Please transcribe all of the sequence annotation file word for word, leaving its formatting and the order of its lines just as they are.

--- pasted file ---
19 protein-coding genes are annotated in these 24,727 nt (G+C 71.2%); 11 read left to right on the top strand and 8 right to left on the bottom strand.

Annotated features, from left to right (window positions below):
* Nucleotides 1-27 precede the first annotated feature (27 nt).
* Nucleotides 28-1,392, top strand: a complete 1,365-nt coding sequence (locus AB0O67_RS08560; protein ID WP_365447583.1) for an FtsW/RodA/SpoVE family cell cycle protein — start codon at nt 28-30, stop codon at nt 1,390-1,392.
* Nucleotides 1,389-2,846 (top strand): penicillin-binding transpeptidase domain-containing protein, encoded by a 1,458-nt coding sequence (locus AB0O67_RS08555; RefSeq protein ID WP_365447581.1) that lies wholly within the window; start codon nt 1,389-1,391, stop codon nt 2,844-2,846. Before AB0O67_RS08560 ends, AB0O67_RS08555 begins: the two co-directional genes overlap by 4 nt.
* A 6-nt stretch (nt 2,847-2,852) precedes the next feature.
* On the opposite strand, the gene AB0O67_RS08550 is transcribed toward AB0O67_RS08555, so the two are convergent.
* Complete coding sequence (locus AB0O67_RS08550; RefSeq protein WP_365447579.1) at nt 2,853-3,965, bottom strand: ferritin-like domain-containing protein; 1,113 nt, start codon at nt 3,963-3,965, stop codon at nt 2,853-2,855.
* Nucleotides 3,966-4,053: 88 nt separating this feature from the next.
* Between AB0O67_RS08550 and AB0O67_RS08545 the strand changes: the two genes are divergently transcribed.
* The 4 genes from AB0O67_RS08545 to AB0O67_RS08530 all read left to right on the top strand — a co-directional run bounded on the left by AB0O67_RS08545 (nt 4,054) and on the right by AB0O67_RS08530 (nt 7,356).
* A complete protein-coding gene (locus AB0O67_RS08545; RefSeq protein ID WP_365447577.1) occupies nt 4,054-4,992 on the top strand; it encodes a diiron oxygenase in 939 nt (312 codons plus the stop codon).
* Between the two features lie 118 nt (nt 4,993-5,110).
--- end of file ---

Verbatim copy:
19 protein-coding genes are annotated in these 24,727 nt (G+C 71.2%); 11 read left to right on the top strand and 8 right to left on the bottom strand.

Annotated features, from left to right (window positions below):
* Nucleotides 1-27 precede the first annotated feature (27 nt).
* Nucleotides 28-1,392, top strand: a complete 1,365-nt coding sequence (locus AB0O67_RS08560; protein ID WP_365447583.1) for an FtsW/RodA/SpoVE family cell cycle protein — start codon at nt 28-30, stop codon at nt 1,390-1,392.
* Nucleotides 1,389-2,846 (top strand): penicillin-binding transpeptidase domain-containing protein, encoded by a 1,458-nt coding sequence (locus AB0O67_RS08555; RefSeq protein ID WP_365447581.1) that lies wholly within the window; start codon nt 1,389-1,391, stop codon nt 2,844-2,846. Before AB0O67_RS08560 ends, AB0O67_RS08555 begins: the two co-directional genes overlap by 4 nt.
* A 6-nt stretch (nt 2,847-2,852) precedes the next feature.
* On the opposite strand, the gene AB0O67_RS08550 is transcribed toward AB0O67_RS08555, so the two are convergent.
* Complete coding sequence (locus AB0O67_RS08550; RefSeq protein WP_365447579.1) at nt 2,853-3,965, bottom strand: ferritin-like domain-containing protein; 1,113 nt, start codon at nt 3,963-3,965, stop codon at nt 2,853-2,855.
* Nucleotides 3,966-4,053: 88 nt separating this feature from the next.
* Between AB0O67_RS08550 and AB0O67_RS08545 the strand changes: the two genes are divergently transcribed.
* The 4 genes from AB0O67_RS08545 to AB0O67_RS08530 all read left to right on the top strand — a co-directional run bounded on the left by AB0O67_RS08545 (nt 4,054) and on the right by AB0O67_RS08530 (nt 7,356).
* A complete protein-coding gene (locus AB0O67_RS08545; RefSeq protein ID WP_365447577.1) occupies nt 4,054-4,992 on the top strand; it encodes a diiron oxygenase in 939 nt (312 codons plus the stop codon).
* Between the two features lie 118 nt (nt 4,993-5,110).